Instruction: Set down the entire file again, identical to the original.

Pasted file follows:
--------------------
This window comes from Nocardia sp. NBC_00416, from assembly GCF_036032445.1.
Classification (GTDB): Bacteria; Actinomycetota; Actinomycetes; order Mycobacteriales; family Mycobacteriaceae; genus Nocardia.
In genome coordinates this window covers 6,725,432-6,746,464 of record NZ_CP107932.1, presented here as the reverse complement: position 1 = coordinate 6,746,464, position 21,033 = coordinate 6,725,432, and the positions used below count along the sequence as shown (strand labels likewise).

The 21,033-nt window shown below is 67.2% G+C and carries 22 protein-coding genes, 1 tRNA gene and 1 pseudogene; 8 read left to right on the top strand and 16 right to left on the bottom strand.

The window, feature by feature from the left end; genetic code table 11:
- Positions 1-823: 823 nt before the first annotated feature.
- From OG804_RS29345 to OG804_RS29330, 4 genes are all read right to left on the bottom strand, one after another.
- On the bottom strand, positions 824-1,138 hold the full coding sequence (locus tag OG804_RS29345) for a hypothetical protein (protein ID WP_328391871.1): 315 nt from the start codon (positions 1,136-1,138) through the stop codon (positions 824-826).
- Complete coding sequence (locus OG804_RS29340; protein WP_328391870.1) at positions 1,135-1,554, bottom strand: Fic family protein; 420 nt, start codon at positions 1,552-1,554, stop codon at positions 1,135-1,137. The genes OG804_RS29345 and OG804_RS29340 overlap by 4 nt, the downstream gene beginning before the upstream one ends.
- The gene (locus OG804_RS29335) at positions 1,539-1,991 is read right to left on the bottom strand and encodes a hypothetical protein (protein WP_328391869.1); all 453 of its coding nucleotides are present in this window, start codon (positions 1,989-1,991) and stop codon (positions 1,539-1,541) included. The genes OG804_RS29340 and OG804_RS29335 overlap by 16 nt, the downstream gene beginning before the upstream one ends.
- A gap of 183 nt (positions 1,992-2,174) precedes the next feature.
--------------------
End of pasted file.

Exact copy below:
This window comes from Nocardia sp. NBC_00416, from assembly GCF_036032445.1.
Classification (GTDB): Bacteria; Actinomycetota; Actinomycetes; order Mycobacteriales; family Mycobacteriaceae; genus Nocardia.
In genome coordinates this window covers 6,725,432-6,746,464 of record NZ_CP107932.1, presented here as the reverse complement: position 1 = coordinate 6,746,464, position 21,033 = coordinate 6,725,432, and the positions used below count along the sequence as shown (strand labels likewise).

The 21,033-nt window shown below is 67.2% G+C and carries 22 protein-coding genes, 1 tRNA gene and 1 pseudogene; 8 read left to right on the top strand and 16 right to left on the bottom strand.

The window, feature by feature from the left end; genetic code table 11:
- Positions 1-823: 823 nt before the first annotated feature.
- From OG804_RS29345 to OG804_RS29330, 4 genes are all read right to left on the bottom strand, one after another.
- On the bottom strand, positions 824-1,138 hold the full coding sequence (locus tag OG804_RS29345) for a hypothetical protein (protein ID WP_328391871.1): 315 nt from the start codon (positions 1,136-1,138) through the stop codon (positions 824-826).
- Complete coding sequence (locus OG804_RS29340; protein WP_328391870.1) at positions 1,135-1,554, bottom strand: Fic family protein; 420 nt, start codon at positions 1,552-1,554, stop codon at positions 1,135-1,137. The genes OG804_RS29345 and OG804_RS29340 overlap by 4 nt, the downstream gene beginning before the upstream one ends.
- The gene (locus OG804_RS29335) at positions 1,539-1,991 is read right to left on the bottom strand and encodes a hypothetical protein (protein WP_328391869.1); all 453 of its coding nucleotides are present in this window, start codon (positions 1,989-1,991) and stop codon (positions 1,539-1,541) included. The genes OG804_RS29340 and OG804_RS29335 overlap by 16 nt, the downstream gene beginning before the upstream one ends.
- A gap of 183 nt (positions 1,992-2,174) precedes the next feature.